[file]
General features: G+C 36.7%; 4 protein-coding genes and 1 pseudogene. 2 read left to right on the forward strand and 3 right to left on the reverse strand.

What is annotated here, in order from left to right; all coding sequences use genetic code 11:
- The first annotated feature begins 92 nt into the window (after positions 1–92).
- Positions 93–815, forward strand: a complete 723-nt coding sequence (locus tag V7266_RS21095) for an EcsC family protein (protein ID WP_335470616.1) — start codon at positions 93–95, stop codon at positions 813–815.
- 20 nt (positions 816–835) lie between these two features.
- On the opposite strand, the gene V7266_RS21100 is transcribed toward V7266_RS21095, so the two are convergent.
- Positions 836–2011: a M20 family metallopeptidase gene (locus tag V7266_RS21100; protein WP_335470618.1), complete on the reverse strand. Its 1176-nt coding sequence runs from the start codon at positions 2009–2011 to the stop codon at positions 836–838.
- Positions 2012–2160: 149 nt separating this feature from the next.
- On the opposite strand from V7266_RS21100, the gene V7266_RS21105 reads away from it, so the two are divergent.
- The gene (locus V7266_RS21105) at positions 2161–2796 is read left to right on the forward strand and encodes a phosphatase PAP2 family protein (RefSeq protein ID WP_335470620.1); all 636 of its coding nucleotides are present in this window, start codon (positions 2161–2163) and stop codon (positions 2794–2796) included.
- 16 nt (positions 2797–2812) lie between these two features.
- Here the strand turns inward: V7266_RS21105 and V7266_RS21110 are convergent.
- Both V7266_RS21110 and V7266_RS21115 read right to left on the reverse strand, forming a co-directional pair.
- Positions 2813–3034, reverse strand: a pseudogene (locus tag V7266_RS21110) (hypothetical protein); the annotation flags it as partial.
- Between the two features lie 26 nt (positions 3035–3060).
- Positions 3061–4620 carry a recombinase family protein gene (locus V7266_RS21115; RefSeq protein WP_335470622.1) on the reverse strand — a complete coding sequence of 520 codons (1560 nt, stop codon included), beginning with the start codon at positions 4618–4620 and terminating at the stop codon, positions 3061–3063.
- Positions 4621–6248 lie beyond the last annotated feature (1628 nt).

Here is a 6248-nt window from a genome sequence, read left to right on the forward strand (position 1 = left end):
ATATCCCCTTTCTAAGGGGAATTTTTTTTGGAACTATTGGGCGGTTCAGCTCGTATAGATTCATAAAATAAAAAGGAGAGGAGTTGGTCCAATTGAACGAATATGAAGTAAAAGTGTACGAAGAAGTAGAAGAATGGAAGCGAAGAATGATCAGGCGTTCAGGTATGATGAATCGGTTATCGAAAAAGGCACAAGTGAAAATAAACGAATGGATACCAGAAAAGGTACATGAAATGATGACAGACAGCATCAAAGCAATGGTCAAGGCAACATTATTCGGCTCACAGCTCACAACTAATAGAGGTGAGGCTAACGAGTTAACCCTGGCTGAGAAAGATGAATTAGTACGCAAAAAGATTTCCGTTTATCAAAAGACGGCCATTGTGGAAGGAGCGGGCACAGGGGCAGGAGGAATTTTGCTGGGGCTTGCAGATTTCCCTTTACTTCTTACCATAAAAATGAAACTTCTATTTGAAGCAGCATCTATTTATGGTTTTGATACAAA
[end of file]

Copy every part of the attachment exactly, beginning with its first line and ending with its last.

General features: G+C 36.7%; 4 protein-coding genes and 1 pseudogene. 2 read left to right on the forward strand and 3 right to left on the reverse strand.

What is annotated here, in order from left to right; all coding sequences use genetic code 11:
- The first annotated feature begins 92 nt into the window (after positions 1–92).
- Positions 93–815, forward strand: a complete 723-nt coding sequence (locus tag V7266_RS21095) for an EcsC family protein (protein ID WP_335470616.1) — start codon at positions 93–95, stop codon at positions 813–815.
- 20 nt (positions 816–835) lie between these two features.
- On the opposite strand, the gene V7266_RS21100 is transcribed toward V7266_RS21095, so the two are convergent.
- Positions 836–2011: a M20 family metallopeptidase gene (locus tag V7266_RS21100; protein WP_335470618.1), complete on the reverse strand. Its 1176-nt coding sequence runs from the start codon at positions 2009–2011 to the stop codon at positions 836–838.
- Positions 2012–2160: 149 nt separating this feature from the next.
- On the opposite strand from V7266_RS21100, the gene V7266_RS21105 reads away from it, so the two are divergent.
- The gene (locus V7266_RS21105) at positions 2161–2796 is read left to right on the forward strand and encodes a phosphatase PAP2 family protein (RefSeq protein ID WP_335470620.1); all 636 of its coding nucleotides are present in this window, start codon (positions 2161–2163) and stop codon (positions 2794–2796) included.
- 16 nt (positions 2797–2812) lie between these two features.
- Here the strand turns inward: V7266_RS21105 and V7266_RS21110 are convergent.
- Both V7266_RS21110 and V7266_RS21115 read right to left on the reverse strand, forming a co-directional pair.
- Positions 2813–3034, reverse strand: a pseudogene (locus tag V7266_RS21110) (hypothetical protein); the annotation flags it as partial.
- Between the two features lie 26 nt (positions 3035–3060).
- Positions 3061–4620 carry a recombinase family protein gene (locus V7266_RS21115; RefSeq protein WP_335470622.1) on the reverse strand — a complete coding sequence of 520 codons (1560 nt, stop codon included), beginning with the start codon at positions 4618–4620 and terminating at the stop codon, positions 3061–3063.
- Positions 4621–6248 lie beyond the last annotated feature (1628 nt).

Here is a 6248-nt window from a genome sequence, read left to right on the forward strand (position 1 = left end):
ATATCCCCTTTCTAAGGGGAATTTTTTTTGGAACTATTGGGCGGTTCAGCTCGTATAGATTCATAAAATAAAAAGGAGAGGAGTTGGTCCAATTGAACGAATATGAAGTAAAAGTGTACGAAGAAGTAGAAGAATGGAAGCGAAGAATGATCAGGCGTTCAGGTATGATGAATCGGTTATCGAAAAAGGCACAAGTGAAAATAAACGAATGGATACCAGAAAAGGTACATGAAATGATGACAGACAGCATCAAAGCAATGGTCAAGGCAACATTATTCGGCTCACAGCTCACAACTAATAGAGGTGAGGCTAACGAGTTAACCCTGGCTGAGAAAGATGAATTAGTACGCAAAAAGATTTCCGTTTATCAAAAGACGGCCATTGTGGAAGGAGCGGGCACAGGGGCAGGAGGAATTTTGCTGGGGCTTGCAGATTTCCCTTTACTTCTTACCATAAAAATGAAACTTCTATTTGAAGCAGCATCTATTTATGGTTTTGATACAAA